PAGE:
Granular Motor State Monitoring of Free-Living Parkinson’s Disease Patients via Deep Learning

Yuksel KA, Goschenhofer J, Varma HV, Fietzek U, Pfister FMJ

  • This paper is an extension of a previous work within which performances of classification, ordinal classification and regression on the motor fluctuation estimation problem using state-of-art time series classification architectures were compared
  • State-of-the-art architecture for the motor fluctuation estimation using a regression setting
  • Pre-training technique for improving the generalization of the model to previously unseen patients while training with a limited clinically labelled dataset
  • Relaxed loss function with the aim of tackling the discreteness noise by the labels given by clinical raters
  • Experimental results showed that accurate estimation of nine-level motor fluctuation severity of Parkinson’s Disease patients, which is one of the most relevant constructs for the clinical decision-taking in Parkinson’s Disease, is possible in the comfort of their home
  • This accurate estimation can enable optimizing the medication schedule and dose in such a way that the patient has an improved chance to spend the entirety of his waking day in normal state; in other words, achieving a stable ON condition while impeding OFF or dyskinetic motor states
  • The personalized medication, which should be adapted as the disease progresses, can allow improving the life of Parkinson’s Disease patients who are suffering from severe symptoms, just because of the imperfect medication

A Multi-layer Gaussian Process for Motor Symptom Estimation in People with Parkinson’s Disease

Lang M, Pfister FMJ, Frö̈hner J, Abedinpour KP, Pichler DC, Fietzek UM, Um TT5, Kulić D, Endo S, Hirche S

  • Multi-layered Gaussian Process model used estimates severity of different Parkinson’s Disease-related Movement abnormality classes:
    • Tremor (Bradykinetic or dyskinetic)
    • Non-tremulous Bradykinesia
    • Non-tremulous Dyskinesia
  • Focus on collection of unscripted motion data, thus Parkinson’s Disease estimation can take place during unconstrained free living activities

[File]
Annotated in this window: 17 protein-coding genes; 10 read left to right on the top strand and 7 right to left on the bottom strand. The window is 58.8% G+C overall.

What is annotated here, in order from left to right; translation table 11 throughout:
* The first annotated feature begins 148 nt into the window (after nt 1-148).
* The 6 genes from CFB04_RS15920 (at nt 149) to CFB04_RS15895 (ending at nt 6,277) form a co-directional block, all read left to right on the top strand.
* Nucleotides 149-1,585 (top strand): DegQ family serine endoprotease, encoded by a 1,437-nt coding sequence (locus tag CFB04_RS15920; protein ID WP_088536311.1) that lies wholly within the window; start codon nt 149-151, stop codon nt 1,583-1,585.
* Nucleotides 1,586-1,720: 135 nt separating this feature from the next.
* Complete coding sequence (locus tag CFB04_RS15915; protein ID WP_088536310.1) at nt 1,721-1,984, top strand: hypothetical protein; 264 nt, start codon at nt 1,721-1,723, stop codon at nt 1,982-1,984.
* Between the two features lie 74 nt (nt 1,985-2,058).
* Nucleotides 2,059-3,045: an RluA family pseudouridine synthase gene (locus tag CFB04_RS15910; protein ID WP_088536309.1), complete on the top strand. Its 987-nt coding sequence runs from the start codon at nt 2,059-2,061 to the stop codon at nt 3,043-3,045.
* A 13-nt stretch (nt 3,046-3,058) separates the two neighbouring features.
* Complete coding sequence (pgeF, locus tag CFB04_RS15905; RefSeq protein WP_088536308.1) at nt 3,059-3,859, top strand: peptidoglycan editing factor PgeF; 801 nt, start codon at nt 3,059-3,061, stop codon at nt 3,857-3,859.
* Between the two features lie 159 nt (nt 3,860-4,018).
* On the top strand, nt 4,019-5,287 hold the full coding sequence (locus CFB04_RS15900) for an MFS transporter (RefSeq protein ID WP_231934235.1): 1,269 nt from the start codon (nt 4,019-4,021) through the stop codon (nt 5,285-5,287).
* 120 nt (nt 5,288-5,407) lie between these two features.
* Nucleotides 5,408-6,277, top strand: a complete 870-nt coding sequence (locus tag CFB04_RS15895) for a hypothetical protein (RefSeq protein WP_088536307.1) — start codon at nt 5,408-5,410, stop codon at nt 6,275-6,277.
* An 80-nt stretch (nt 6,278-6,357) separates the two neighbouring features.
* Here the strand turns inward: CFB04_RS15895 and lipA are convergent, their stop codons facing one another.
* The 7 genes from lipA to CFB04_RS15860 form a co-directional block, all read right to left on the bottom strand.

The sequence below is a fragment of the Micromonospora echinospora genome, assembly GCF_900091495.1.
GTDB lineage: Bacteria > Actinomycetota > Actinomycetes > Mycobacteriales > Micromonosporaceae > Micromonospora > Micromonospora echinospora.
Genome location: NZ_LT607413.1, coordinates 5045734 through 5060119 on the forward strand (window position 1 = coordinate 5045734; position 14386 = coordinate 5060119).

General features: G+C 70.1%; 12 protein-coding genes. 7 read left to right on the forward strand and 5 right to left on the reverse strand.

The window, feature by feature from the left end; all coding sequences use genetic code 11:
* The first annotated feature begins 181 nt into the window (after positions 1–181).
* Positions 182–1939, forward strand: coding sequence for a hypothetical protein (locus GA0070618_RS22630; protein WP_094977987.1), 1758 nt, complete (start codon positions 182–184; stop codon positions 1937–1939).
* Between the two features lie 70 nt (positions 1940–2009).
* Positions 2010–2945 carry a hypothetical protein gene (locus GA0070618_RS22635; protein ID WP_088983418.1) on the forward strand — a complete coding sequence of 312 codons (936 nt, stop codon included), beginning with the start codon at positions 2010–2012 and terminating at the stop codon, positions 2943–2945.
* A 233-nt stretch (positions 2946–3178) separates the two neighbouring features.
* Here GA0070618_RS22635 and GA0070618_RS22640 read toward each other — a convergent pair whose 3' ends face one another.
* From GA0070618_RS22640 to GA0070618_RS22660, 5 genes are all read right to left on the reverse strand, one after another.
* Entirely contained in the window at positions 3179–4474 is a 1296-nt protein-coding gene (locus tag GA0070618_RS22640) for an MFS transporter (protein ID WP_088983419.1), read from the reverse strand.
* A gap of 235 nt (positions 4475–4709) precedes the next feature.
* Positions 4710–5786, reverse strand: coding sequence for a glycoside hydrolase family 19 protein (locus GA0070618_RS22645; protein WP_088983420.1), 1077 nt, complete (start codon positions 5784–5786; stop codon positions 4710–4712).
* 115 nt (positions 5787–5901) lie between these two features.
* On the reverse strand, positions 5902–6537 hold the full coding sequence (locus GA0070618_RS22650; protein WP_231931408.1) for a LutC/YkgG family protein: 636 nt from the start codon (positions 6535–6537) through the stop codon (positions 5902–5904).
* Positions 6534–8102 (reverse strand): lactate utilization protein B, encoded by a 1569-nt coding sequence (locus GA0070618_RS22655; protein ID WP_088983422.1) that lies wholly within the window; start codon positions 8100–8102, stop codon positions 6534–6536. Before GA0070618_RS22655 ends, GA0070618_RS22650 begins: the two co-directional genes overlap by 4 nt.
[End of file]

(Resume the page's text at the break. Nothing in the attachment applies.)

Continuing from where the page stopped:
• Single commercially available wrist-worn low cost wearable sensor used to demonstrate robustness and applicability of approach to real life scenarios
  • The results showed reliable estimation of symptom severities, and suggest that the proposed approach can differentiate the patient’s symptoms with good precision during daily living, without imposing specific activities on patients


Whilst supporting the independent living needs of an ageing population, we observed that loneliness and anxiety were not the only concerns in the older adults’ lives. Many also experienced orthopaedic complications. This inspired our application of free-living, consumer-friendly wearable devices to diagnose symptoms and monitor treatment response.

Today, our data science team and research collaboration partners collect and expertly label the data of Orthopaedic patients, for the development and training of the Machine and Deep Learning algorithms. In parallel, our product development team built the end-to-end platform for both patients, clinicians and administrators.

Below are details covering the ongoing clinical research collaborations:

Singapore General Hospital (2018 – 2021)
  • Evaluate the feasibility of using a patient activity tracking device for Total Knee Replacement patients including changes from pre-op to post-op, as well as to explore the association of analytics derived from the device with Patient Reported Outcome Measures (PROMS) commonly used in standard of care.
National University Hospital (2020 – 2021)
  • Assessing functional recovery and augmenting PROMS using a Patient Activity Tracking Device for Total Knee Replacement patients.
Tan Tock Seng Hospital (2020 – 2021)
  • Comparison of wrist-worn wearable with full-scale gait lab analysis on patients with knee osteoarthritis.